The beginning of a new decade has a happy ring to it – a feeling of turning a page, of starting anew, of a fresh impetus. Yet, according to the Chinese calendar, this Year of the Rat looks ominous, one in which the world will face many daunting challenges.
The gathering storm between the US and Iran, brought to the fore by the killing of General Qassem Soleimani in Baghdad, and the downing of a Ukrainian passenger plane over Iran with which the year began is, of course, the most obvious signal of simmering conflicts around the world.
How likely is it they will explode, drawing in many other players? Which are the flashpoints to watch out for? Is it true, as many say, that things will get worse before they get better? Here is my take on some key issues and how they will shape our increasingly destabilised planet.
Global warming: Climate change is perhaps the defining issue of our time. We only have a small window of opportunity to do what is essential to avoid reaching a 2 Celsius increase in temperatures that would be catastrophic. Yet, no substantial progress is taking place in reducing global carbon emissions. COP25, the big conference held on the subject in Madrid in December, was a fiasco, ending in a disappointing and compromised deal on cutting greenhouse gas emissions. Some would say that the fires that have engulfed much of New South Wales and other states in Australia, seemingly forever and burning 8 million hectares and killing an estimated billion animals, provide a frightening, hell-like preview of what we shall soon see elsewhere as a result of rising temperatures, widespread droughts and climate-change denialist governments.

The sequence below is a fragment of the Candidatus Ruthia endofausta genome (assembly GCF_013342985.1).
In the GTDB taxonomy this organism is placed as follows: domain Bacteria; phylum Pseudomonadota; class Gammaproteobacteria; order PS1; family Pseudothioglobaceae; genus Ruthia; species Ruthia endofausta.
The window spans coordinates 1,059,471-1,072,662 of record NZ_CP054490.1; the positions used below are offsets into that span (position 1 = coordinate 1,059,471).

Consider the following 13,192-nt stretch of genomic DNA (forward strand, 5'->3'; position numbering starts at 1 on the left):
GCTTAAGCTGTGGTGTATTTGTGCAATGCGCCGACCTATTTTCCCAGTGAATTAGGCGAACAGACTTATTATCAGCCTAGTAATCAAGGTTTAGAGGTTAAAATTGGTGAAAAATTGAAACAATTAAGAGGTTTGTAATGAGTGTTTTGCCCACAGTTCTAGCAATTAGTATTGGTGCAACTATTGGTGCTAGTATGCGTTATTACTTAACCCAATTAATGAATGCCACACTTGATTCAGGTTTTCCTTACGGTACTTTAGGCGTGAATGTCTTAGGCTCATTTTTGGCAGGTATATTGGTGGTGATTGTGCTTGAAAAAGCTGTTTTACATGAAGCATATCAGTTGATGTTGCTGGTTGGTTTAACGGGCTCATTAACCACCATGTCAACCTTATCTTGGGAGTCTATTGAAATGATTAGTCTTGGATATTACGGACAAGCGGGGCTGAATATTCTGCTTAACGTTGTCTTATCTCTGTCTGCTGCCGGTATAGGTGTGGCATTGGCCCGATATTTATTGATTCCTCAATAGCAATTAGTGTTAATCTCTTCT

The second Cold War: Far from de-escalating, tensions between the US and China did, if anything, increase in 2019. The welcome news is the signing of phase one of a trade agreement between both parties – and some details about what the second phase would entail are emerging. But tensions on the technology front have not diminished and many seem happy to ratchet up, rather than down, the us-versus-them rhetoric that feeds on itself. In a US election year, this is unlikely to change. The relaunch of the Committee on the Present Danger, once focused on the Soviet Union and now on China, is not encouraging.
An unravelling WTO: Much of the growth and prosperity we have seen in the course of the past three decades, which has led, among other things, to the achieving of the UN Millennium Development Goals, including the drastic, worldwide reduction of poverty, has been driven by high global trade volumes. This slowed down after the 2008-09 financial crisis. Yet, the entity responsible for this open trading system is itself in a critical state. The Doha Development Round negotiations have stalled since 2008, thus rendering moot one of the World Trade Organization’s main functions. Now, since Dec 10, 2019, its other function, that of resolving trade disputes, is also inoperative. Its Appellate Body, normally made up of seven members, has now been left with only one, because the US has blocked all new appointments, leaving it with no working quorum.